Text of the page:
|Susan Harkema, a University of Louisville professor, talks|
about epidural spinal stimulation. Courier-Journal photo.
The grant was awarded to Susan Harkema and Dr. Jonathan Hodes from the Leona M. and Harry B. Helmsley Charitable Trust.
Last year, they received much acclaim when they published a study in the journal The Lancet "showing that the use of continual, direct, electrical stimulation of a patient's lower spinal cord using technology designed for pain relief can allow a person using a wheelchair to stand and bear weight," reports Laura Ungar for The Courier-Journal.
With these new grant funds, Harkema said they will "be able to built a stimulator that will allow the individual to take advantage of these advances in their homes and communities."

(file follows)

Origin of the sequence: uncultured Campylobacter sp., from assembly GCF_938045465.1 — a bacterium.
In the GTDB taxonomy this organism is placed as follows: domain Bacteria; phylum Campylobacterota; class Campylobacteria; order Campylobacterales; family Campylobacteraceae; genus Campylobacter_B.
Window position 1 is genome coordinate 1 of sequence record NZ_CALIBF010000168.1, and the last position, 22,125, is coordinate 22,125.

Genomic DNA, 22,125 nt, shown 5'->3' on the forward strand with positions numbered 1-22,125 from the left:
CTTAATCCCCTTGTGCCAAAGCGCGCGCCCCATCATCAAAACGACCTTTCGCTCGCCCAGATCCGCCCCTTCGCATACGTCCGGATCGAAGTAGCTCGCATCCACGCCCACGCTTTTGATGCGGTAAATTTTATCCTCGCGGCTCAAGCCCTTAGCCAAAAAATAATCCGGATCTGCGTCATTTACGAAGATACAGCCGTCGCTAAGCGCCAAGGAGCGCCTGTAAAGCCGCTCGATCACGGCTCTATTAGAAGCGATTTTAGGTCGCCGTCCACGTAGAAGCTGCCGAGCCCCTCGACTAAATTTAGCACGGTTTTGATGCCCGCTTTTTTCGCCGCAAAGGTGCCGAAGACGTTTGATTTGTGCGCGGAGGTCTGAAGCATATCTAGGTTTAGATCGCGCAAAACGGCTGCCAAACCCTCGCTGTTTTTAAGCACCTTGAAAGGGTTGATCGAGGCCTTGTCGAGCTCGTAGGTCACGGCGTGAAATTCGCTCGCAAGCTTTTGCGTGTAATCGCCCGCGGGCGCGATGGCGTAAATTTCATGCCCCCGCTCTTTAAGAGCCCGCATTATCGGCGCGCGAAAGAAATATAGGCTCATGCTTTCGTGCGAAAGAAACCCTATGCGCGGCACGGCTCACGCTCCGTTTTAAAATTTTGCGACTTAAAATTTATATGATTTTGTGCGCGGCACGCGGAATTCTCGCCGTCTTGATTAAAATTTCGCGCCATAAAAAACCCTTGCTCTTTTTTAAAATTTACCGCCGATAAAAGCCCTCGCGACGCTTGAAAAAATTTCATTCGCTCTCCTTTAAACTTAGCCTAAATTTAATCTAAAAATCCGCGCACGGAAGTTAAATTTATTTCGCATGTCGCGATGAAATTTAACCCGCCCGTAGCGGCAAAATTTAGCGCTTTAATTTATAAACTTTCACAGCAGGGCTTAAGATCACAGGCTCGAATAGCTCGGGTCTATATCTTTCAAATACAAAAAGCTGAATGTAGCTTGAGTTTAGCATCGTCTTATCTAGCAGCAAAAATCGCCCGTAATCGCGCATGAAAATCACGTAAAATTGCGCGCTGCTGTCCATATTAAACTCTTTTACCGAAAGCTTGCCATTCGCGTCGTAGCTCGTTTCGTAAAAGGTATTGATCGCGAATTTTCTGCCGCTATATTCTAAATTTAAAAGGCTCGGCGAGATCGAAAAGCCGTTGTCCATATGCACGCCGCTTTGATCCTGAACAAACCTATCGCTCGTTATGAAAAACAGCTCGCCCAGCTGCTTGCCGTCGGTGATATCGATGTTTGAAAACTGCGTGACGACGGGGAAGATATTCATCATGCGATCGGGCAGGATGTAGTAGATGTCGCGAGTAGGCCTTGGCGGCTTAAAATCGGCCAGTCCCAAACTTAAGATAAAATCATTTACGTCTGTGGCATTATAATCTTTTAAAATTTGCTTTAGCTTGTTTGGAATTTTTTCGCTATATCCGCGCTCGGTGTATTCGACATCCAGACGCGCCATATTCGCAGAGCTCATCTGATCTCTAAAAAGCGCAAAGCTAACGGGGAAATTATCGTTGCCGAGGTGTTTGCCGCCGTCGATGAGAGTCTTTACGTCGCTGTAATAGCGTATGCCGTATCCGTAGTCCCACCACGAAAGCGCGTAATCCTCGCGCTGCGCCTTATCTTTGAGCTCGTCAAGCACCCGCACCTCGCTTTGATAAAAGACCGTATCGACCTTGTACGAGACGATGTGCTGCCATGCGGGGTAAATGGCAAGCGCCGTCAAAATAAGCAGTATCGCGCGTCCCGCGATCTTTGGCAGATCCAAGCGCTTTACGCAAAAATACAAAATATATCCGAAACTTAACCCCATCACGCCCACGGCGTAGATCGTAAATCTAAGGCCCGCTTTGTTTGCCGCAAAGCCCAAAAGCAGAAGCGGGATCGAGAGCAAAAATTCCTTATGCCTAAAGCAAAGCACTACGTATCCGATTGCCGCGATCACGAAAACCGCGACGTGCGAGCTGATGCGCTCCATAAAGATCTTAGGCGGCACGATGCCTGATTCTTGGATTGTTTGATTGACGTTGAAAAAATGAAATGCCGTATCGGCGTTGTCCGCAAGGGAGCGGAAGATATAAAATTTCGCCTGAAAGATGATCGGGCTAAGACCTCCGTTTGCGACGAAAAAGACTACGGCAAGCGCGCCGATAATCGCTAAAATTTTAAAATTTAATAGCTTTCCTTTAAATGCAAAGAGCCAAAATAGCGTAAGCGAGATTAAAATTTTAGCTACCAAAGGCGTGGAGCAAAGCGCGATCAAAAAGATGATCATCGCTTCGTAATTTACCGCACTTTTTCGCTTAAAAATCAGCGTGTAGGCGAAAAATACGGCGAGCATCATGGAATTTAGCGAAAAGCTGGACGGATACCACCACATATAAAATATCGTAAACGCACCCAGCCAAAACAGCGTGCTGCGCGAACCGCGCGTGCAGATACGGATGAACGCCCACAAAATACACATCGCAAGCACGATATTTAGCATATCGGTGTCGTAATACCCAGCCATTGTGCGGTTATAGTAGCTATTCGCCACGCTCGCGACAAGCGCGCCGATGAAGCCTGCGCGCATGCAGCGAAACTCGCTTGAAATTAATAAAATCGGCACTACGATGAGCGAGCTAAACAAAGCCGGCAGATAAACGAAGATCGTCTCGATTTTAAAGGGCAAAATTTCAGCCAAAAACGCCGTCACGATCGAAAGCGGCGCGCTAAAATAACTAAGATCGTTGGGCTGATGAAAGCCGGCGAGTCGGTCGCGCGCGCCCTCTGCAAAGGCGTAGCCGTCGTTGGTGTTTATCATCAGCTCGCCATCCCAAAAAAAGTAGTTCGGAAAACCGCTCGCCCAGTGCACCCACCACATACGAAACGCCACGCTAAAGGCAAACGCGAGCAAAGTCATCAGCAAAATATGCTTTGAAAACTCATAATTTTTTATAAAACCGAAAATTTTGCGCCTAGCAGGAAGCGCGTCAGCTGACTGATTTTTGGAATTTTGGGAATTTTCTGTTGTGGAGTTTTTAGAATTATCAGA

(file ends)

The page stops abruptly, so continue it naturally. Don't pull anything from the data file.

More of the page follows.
One of the initial case studies involved Rob Summers, a former baseball player from Oregon who was paralyzed below the chest after a car accident. After the therapy, he was able to get to a standing position and stand as long as four minutes. "He was also able to take steps with help and move his toes, ankles, knees and hips." Harkema said he continues to improve.
Nationwide, more than 5 million Americans live with some type of paralysis, and more than 1.3 million have spinal-cord injuries. (Read more)